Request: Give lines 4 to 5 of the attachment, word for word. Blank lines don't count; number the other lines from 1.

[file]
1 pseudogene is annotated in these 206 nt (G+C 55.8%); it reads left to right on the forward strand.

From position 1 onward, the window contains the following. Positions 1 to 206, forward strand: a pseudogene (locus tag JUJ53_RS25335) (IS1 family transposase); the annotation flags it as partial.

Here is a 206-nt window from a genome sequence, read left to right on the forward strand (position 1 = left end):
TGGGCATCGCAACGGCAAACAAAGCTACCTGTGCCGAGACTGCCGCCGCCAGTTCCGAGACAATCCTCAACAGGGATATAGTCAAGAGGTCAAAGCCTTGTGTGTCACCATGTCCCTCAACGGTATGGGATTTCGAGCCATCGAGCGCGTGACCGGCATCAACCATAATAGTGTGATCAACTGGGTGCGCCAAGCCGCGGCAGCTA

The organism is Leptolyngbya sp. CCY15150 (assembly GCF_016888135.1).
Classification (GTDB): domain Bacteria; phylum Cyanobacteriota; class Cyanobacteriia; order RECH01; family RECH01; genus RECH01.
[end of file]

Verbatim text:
TGGGCATCGCAACGGCAAACAAAGCTACCTGTGCCGAGACTGCCGCCGCCAGTTCCGAGACAATCCTCAACAGGGATATAGTCAAGAGGTCAAAGCCTTGTGTGTCACCATGTCCCTCAACGGTATGGGATTTCGAGCCATCGAGCGCGTGACCGGCATCAACCATAATAGTGTGATCAACTGGGTGCGCCAAGCCGCGGCAGCTA

The organism is Leptolyngbya sp. CCY15150 (assembly GCF_016888135.1).